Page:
I Put This Off Until the Last Damn Minute

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I don’t think there is a person alive that is not guilty of procrastination at some point in time and it rarely results in the production of our full potential. As a matter a fact, I put writing this post off until the last damn minute just to prove my point; so if you think this post falls short of my full writing potential, it will further support my thesis! Webster’s Dictionary defines Procrastination as “being slow or late about doing something that should be done: to delay doing something until a later time because you do not want to do it, because you are lazy, etc.”

We live in a busy world with tons of technology surrounding us. You can sit at your desk, type a report, talk on the phone and scan Facebook all at the same time. This is absolutely fantastic but it can be harmful just as much as it can be helpful. This constant information overload can be distracting as it causes us to lose track of our priorities as we deal with the multiplicity of options. Procrastination largely reflects our difficulty in regulating emotions and accurately predicting our true performance abilities.

But wait… I bet you think that you perform better under pressure! Well, the reality is that is just not true. When your stress level is increased your body releases chemicals called cortisol and epinephrine. Regular release of these chemicals will not only cause certain parts of your body to shut down for a short period of time but can also lead to a whole host of health problems. So, in essence, you actually get dumber!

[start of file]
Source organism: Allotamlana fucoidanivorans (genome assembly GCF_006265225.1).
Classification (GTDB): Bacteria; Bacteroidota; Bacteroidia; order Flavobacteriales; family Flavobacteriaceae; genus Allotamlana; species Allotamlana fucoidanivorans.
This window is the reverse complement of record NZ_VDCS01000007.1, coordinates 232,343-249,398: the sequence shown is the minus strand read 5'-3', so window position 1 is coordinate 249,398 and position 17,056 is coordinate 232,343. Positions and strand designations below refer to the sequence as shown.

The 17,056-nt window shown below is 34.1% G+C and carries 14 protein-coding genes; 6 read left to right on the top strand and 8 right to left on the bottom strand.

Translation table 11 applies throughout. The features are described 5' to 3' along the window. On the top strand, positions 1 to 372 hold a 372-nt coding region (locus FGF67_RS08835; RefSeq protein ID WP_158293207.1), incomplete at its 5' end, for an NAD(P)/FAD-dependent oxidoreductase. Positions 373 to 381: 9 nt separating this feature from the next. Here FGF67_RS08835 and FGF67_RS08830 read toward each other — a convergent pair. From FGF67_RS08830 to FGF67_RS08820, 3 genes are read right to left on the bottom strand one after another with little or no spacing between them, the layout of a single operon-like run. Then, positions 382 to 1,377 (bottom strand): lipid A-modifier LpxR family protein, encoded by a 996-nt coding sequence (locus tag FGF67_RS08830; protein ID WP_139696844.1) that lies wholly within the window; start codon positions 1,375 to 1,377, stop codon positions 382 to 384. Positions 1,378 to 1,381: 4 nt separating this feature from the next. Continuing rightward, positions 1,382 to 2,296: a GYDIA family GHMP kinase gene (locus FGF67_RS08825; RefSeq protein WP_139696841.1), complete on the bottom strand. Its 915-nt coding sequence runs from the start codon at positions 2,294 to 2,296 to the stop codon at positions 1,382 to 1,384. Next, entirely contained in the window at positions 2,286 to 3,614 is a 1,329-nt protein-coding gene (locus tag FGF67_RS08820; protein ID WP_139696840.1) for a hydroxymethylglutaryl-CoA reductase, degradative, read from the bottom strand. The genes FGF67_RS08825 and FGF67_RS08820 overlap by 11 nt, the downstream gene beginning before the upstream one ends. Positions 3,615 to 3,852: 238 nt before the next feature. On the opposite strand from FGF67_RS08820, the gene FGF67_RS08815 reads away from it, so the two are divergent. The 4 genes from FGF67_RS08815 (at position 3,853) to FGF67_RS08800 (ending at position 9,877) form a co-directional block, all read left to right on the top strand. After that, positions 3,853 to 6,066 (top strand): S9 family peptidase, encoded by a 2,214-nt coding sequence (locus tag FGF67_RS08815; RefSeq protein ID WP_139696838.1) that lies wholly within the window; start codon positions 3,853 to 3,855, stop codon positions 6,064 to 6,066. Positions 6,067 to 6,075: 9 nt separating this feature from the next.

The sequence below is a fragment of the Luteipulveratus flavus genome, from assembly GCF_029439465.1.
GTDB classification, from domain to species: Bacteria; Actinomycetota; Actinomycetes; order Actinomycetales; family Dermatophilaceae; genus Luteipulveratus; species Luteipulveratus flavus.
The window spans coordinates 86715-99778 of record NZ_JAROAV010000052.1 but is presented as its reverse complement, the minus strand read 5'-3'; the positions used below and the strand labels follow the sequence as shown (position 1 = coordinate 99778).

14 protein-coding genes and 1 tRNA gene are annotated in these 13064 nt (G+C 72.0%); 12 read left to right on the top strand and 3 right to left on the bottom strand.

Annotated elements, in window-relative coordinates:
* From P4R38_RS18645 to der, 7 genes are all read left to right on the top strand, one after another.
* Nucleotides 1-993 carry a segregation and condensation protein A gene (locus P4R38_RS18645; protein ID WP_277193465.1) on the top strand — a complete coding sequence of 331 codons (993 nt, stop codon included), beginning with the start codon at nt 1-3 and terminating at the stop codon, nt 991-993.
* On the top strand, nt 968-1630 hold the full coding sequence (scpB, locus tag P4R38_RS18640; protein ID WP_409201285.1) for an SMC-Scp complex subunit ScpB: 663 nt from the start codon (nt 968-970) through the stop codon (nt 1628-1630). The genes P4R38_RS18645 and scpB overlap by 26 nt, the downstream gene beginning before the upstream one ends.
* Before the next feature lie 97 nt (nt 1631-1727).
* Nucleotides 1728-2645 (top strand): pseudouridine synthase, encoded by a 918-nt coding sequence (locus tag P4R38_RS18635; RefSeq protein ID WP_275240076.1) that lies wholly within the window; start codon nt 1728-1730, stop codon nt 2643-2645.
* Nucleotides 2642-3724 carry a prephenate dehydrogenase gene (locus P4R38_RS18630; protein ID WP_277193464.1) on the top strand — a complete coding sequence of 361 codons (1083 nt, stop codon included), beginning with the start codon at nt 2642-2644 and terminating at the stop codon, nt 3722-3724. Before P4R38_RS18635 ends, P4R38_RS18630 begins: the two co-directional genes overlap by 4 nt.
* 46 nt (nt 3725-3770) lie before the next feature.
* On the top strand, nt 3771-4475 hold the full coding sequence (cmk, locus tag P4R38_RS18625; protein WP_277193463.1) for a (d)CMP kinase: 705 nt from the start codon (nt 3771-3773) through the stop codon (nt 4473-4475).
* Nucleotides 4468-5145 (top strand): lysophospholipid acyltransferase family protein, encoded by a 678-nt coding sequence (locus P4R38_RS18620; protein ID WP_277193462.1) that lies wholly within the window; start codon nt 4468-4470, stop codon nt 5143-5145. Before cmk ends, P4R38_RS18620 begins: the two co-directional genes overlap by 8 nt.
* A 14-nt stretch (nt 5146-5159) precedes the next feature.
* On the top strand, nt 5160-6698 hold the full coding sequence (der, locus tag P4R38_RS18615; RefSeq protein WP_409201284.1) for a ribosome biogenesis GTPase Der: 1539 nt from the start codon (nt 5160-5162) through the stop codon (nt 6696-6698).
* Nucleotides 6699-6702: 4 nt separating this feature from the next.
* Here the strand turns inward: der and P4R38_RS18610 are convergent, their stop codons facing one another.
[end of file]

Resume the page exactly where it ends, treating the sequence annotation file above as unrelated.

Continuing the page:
The fact of the matter is, we all tend to procrastinate from time to time; however, studies show that we as human beings are quite resilient and have the mental capacity to overcome procrastination.

Here’s How to Get Started

  • First, recognize self-defeating problems such as difficulty concentrating, poor time management, anxiety, and indecisiveness. You must find ways to control these monsters before moving forward with anything else (my opinion).
  • Set realistic and obtainable goals. Setting goals that you know are unobtainable just sets you up for failure and back into a negative mindset.
  • Discipline yourself to use time wisely and set priorities. Set reminders while working on projects. This lets you track your progress and reminds you to take breaks and refresh your mind.
  • Be willing to change your environment. When we get into the routine of things we stop noticing the minor changes around us. Modify your environment, change things up, and eliminate or minimize distractions.
  • Ensure you have created a functional work environment with adequate lighting, use a comfortable straight-backed chair, and keep your work area clean. This prevents distractions and day-dreaming, as well as fatigue and depression.

Richard Ross

A life-long knowledge seeker!

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